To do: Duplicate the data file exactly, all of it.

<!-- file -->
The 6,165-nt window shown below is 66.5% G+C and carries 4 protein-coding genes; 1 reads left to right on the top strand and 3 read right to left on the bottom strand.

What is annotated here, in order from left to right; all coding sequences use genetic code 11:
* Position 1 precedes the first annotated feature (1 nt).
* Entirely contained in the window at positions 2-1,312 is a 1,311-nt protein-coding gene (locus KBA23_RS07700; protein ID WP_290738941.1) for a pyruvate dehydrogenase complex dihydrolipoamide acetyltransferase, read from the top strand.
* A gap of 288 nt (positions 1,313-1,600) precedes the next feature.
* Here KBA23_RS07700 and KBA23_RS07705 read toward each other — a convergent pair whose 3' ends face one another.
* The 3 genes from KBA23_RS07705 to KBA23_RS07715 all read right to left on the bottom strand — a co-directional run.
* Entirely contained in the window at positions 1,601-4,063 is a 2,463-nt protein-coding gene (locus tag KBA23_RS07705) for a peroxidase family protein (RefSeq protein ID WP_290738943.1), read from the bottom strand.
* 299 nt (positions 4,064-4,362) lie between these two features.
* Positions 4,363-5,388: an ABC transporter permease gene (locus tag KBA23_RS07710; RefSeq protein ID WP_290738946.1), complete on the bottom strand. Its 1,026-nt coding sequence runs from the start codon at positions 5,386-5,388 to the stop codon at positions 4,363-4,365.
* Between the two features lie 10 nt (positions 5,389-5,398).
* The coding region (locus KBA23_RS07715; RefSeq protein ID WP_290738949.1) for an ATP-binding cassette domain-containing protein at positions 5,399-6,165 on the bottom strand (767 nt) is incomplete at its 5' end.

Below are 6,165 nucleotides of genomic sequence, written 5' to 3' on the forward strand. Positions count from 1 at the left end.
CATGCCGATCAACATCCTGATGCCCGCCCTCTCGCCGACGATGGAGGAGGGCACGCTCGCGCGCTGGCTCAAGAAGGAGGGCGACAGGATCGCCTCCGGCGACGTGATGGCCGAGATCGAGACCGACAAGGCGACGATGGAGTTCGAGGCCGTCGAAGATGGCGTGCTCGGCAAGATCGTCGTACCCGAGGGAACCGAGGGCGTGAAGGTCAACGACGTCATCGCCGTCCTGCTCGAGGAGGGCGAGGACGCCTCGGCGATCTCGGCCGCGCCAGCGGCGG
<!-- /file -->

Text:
The 6,165-nt window shown below is 66.5% G+C and carries 4 protein-coding genes; 1 reads left to right on the top strand and 3 read right to left on the bottom strand.

What is annotated here, in order from left to right; all coding sequences use genetic code 11:
* Position 1 precedes the first annotated feature (1 nt).
* Entirely contained in the window at positions 2-1,312 is a 1,311-nt protein-coding gene (locus KBA23_RS07700; protein ID WP_290738941.1) for a pyruvate dehydrogenase complex dihydrolipoamide acetyltransferase, read from the top strand.
* A gap of 288 nt (positions 1,313-1,600) precedes the next feature.
* Here KBA23_RS07700 and KBA23_RS07705 read toward each other — a convergent pair whose 3' ends face one another.
* The 3 genes from KBA23_RS07705 to KBA23_RS07715 all read right to left on the bottom strand — a co-directional run.
* Entirely contained in the window at positions 1,601-4,063 is a 2,463-nt protein-coding gene (locus tag KBA23_RS07705) for a peroxidase family protein (RefSeq protein ID WP_290738943.1), read from the bottom strand.
* 299 nt (positions 4,064-4,362) lie between these two features.
* Positions 4,363-5,388: an ABC transporter permease gene (locus tag KBA23_RS07710; RefSeq protein ID WP_290738946.1), complete on the bottom strand. Its 1,026-nt coding sequence runs from the start codon at positions 5,386-5,388 to the stop codon at positions 4,363-4,365.
* Between the two features lie 10 nt (positions 5,389-5,398).
* The coding region (locus KBA23_RS07715; RefSeq protein ID WP_290738949.1) for an ATP-binding cassette domain-containing protein at positions 5,399-6,165 on the bottom strand (767 nt) is incomplete at its 5' end.

Below are 6,165 nucleotides of genomic sequence, written 5' to 3' on the forward strand. Positions count from 1 at the left end.
CATGCCGATCAACATCCTGATGCCCGCCCTCTCGCCGACGATGGAGGAGGGCACGCTCGCGCGCTGGCTCAAGAAGGAGGGCGACAGGATCGCCTCCGGCGACGTGATGGCCGAGATCGAGACCGACAAGGCGACGATGGAGTTCGAGGCCGTCGAAGATGGCGTGCTCGGCAAGATCGTCGTACCCGAGGGAACCGAGGGCGTGAAGGTCAACGACGTCATCGCCGTCCTGCTCGAGGAGGGCGAGGACGCCTCGGCGATCTCGGCCGCGCCAGCGGCGG